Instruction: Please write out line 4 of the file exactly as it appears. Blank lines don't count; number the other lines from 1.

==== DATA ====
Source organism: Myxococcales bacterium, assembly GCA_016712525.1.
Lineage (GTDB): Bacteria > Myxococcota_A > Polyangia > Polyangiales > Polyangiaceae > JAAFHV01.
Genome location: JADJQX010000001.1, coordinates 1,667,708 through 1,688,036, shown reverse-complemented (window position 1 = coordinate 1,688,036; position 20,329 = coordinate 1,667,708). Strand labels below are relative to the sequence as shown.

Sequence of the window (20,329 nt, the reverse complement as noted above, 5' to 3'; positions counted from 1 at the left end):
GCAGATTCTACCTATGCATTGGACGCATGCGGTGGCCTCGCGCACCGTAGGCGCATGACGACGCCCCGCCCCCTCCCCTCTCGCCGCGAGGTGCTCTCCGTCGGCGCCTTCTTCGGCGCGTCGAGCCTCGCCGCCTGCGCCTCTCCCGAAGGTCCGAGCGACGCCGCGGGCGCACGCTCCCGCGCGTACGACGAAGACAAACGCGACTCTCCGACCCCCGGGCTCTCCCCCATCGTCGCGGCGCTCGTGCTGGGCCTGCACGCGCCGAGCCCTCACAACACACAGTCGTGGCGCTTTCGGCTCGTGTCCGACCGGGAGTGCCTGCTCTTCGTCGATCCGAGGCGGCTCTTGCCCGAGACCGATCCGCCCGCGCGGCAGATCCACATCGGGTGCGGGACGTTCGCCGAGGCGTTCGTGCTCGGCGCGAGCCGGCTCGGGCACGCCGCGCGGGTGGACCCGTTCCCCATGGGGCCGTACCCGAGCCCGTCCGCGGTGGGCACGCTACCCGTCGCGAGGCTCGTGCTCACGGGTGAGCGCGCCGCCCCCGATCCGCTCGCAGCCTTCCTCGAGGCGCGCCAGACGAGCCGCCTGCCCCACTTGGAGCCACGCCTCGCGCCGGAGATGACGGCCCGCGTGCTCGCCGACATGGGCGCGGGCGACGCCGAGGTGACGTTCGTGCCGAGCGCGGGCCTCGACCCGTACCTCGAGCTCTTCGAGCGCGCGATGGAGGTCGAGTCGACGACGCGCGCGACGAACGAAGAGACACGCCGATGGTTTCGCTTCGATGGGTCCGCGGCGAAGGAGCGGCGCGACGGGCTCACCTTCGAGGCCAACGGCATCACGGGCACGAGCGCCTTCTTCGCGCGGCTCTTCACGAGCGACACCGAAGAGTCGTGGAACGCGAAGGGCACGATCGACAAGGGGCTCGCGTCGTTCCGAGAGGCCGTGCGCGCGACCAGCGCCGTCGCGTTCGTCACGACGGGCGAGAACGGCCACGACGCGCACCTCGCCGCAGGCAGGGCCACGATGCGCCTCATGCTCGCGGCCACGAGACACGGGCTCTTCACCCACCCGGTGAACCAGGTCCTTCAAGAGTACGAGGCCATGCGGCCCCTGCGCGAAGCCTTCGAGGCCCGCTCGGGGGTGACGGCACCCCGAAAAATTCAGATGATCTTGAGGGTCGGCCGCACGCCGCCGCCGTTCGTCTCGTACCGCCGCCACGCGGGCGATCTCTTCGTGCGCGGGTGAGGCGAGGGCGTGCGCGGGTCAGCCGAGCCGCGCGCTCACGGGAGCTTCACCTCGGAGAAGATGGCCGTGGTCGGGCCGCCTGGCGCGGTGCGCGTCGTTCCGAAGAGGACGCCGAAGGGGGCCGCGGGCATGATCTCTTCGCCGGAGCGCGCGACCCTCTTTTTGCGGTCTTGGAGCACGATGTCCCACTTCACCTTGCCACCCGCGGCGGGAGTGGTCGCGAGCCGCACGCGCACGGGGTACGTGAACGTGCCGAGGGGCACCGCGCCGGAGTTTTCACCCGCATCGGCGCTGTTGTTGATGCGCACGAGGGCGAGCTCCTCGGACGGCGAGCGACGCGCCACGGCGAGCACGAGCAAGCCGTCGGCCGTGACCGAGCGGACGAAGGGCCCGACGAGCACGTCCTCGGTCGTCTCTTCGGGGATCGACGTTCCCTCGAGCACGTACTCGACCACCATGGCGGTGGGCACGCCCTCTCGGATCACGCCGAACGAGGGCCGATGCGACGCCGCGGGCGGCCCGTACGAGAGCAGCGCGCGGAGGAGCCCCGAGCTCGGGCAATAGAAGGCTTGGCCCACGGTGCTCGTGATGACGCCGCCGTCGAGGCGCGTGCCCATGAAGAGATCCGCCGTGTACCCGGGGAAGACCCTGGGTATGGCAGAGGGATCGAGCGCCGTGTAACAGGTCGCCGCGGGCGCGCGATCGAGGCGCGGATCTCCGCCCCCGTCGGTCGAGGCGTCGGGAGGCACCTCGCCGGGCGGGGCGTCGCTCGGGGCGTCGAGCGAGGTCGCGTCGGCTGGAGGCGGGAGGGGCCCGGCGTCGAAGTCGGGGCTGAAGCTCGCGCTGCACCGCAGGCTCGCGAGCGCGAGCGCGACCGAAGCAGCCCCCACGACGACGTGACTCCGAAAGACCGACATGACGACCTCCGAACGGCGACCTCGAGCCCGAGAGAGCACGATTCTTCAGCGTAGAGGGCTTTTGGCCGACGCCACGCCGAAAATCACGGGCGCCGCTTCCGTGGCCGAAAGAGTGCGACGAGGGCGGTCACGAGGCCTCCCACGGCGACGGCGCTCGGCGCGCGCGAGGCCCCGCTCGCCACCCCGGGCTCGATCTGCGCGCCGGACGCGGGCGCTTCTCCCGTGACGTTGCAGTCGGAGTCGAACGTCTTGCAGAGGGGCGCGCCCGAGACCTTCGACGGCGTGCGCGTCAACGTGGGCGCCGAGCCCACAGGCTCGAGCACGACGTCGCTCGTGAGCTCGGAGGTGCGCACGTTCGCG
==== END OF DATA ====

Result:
Sequence of the window (20,329 nt, the reverse complement as noted above, 5' to 3'; positions counted from 1 at the left end):